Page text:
For Your Protection Get a Home Inspection is the title of one of the many documents a Tehachapi area home buyer should be asked to sign early in a real estate transaction. This document is often included but less often discussed in the transaction documents package.
Why get a home inspection? The first and foremost reason is that it can help you avoid a bad experience that could end up in a legal battle with the sellers over property problems. It may seem to be a no-brainer, but it’s important to make sure your purchase agreement includes an inspection contingency.
The contingency period will be specified in your contract as some number of days. Your mission during the inspection contingency period is to find out as much as possible about the property and surrounding area. Your investigations should include insurability of the property, permit history, zoning issues and cost to repair defects. Make sure you investigate any issues that could affect whether or not the property will suit your long-term needs at a price you can afford.
Most states, like California, have requirements for home seller disclosure. If you are buying in a state that doesn’t require sellers to disclosure material facts, ask the sellers to disclose in writing any property defects or neighborhood issues they know about.
Also, find out if there are systems that require routine maintenance, such as the furnace, drainage system, skylights and roof. Once you have cleared the inspection hurdle, ask the seller to provide you with contact information for any people who have worked on the property that the sellers would recommend.
Try to find out when major components were replaced and when the house was last painted. Ask the sellers how much they pay for utilities. Ask for copies of proposals and paid invoices for any significant work done on the property.
Basically, you want to know if there were any problems that the seller had with the property, what they did about it, who did the work and when it was done. If the roof was recently replaced, find out if it’s covered by a warranty that can be transferred to you.
If you are buying a newly built home or a custom home that is being sold by the original owner, ask the seller for any construction-related documents including the architectural plans, if they’re available.
Verifying livable square footage is a big issue in today’s cautious mortgage environment. Many lenders won’t count unpermitted additions or renovations that add square footage in the appraised valuation of the property. That means the property could appraise for less than the price you agreed to pay which could have an effect on your ability to get the mortgage amount you expected.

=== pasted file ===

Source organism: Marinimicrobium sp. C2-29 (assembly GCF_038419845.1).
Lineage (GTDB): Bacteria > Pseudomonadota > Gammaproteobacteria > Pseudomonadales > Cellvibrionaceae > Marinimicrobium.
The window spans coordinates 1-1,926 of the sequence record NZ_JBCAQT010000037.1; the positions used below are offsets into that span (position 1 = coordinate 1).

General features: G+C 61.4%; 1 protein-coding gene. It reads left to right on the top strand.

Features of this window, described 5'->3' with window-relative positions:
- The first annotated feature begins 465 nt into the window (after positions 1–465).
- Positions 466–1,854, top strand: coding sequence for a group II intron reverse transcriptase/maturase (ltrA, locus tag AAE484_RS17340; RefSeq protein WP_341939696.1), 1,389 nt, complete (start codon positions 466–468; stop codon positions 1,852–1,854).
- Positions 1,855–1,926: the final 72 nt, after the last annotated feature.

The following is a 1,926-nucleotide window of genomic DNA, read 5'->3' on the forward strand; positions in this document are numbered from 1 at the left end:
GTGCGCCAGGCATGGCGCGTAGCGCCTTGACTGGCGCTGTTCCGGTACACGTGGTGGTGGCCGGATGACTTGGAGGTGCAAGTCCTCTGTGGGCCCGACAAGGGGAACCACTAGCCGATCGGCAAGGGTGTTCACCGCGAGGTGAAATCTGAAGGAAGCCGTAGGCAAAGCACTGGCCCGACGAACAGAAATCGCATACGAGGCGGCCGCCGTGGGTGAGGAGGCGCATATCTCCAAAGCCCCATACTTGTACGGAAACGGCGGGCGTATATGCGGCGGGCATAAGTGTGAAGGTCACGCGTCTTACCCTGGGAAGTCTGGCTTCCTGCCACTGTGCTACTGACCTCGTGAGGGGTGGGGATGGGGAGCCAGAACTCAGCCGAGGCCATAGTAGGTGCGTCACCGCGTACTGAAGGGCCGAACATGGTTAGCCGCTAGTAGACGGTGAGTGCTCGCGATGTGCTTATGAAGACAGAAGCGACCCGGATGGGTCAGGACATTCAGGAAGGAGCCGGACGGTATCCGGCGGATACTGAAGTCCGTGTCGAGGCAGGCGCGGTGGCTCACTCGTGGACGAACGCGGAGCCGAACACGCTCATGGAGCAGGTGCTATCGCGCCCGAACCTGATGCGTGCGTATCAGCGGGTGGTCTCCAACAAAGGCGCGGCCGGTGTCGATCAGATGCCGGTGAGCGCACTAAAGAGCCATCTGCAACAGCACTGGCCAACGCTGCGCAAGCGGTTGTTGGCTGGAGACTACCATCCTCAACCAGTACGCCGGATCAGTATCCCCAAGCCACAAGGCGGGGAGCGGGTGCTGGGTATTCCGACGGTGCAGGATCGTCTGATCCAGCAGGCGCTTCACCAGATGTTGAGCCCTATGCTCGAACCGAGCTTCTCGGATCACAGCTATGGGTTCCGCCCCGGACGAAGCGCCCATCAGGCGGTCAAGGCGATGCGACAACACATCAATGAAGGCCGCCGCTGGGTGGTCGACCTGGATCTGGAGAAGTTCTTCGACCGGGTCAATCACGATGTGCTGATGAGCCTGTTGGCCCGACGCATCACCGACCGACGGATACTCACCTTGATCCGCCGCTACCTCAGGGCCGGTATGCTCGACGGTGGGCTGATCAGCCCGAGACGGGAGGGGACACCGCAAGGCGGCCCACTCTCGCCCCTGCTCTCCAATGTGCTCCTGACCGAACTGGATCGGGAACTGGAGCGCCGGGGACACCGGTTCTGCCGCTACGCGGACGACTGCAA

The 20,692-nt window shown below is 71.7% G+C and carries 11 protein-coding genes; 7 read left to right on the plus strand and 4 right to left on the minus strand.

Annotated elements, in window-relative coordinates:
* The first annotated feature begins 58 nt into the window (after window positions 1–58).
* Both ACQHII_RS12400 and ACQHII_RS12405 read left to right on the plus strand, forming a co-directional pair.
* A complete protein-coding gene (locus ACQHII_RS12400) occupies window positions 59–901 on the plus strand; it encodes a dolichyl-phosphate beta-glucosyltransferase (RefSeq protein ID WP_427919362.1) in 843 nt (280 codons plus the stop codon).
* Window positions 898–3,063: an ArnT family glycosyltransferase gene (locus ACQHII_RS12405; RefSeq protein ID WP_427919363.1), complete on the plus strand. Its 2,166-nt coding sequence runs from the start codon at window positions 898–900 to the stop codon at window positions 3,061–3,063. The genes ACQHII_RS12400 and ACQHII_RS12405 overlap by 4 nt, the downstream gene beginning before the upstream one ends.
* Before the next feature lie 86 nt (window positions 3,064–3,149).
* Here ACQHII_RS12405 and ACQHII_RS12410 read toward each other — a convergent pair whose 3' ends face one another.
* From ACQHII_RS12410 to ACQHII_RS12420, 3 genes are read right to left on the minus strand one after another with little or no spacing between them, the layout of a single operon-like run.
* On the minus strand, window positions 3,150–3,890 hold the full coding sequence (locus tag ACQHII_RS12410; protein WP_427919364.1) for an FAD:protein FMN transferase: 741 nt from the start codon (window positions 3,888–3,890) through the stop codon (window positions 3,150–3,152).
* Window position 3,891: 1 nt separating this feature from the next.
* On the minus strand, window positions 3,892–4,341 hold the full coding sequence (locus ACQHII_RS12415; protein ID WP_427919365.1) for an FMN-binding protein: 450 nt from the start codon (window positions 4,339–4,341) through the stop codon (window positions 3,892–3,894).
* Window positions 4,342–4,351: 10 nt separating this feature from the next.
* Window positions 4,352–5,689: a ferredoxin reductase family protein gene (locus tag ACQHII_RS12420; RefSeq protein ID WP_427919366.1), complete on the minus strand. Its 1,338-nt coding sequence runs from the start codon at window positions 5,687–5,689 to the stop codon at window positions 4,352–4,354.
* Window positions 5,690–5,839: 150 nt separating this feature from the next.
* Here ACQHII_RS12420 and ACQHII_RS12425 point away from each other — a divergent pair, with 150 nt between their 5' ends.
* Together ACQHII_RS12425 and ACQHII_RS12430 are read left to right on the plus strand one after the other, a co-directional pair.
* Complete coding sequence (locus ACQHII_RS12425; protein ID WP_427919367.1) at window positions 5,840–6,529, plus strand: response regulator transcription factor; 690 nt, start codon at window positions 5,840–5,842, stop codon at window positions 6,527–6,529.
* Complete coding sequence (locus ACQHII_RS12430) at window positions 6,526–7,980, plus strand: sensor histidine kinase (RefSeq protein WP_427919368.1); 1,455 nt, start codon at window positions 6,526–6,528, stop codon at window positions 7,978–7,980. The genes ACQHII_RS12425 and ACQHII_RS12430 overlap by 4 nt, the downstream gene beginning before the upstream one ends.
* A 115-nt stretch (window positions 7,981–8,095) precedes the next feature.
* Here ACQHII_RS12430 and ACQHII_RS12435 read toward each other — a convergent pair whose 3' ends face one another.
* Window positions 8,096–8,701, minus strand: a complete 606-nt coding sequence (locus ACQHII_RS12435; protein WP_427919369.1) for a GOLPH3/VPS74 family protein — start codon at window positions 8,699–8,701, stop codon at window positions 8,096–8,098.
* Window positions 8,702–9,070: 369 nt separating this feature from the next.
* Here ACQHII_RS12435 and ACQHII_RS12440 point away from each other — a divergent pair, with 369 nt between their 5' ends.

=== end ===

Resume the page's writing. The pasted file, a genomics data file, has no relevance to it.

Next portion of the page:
It’s a good idea to check the permit history at the planning department yourself, especially if the sellers can’t provide copies of permits for work done. This should let you know if renovations were done with permits and if the permits received final approval. Make sure you have this information before removing the inspection contingency.
With probate and REOs (bank-owned properties) you will receive minimal, if any, information about the property condition. This makes it all the more important to perform your investigations with due diligence.
Hire a professional. Even if you think you know what you are looking for and what you are seeing, you should still hire a professional, insured, home inspector. Using a professional serves several purposes for you. The first one is that it protects you in the event of injury either to the home inspector or to the property he is investigating. If the property is damaged as a result of your investigations you can be held liable for the cost of repairs. If you use an insured professional, his insurance should cover the damages.
A professional home inspection provides a sound basis for any requests for repairs that you may make to the seller. Quote the findings in the home inspection report to substantiate your requests. This approach will carry greater weight than if you conduct your own inspection.
A professional home inspector has a routine for their inspection. They conduct the same basic tests at each property and are therefore less likely to overlook items.
How do you choose an inspector? Ask your REALTOR® for a few recommendations. He or she will be happy to help. Chances are good that your REALTOR® has worked with several inspectors and can provide information about them to you.
Don’t have a REALTOR® ? I’ll be happy to help. Call, text or email me through the Contact page. As always, share your thoughts by leaving a comment below.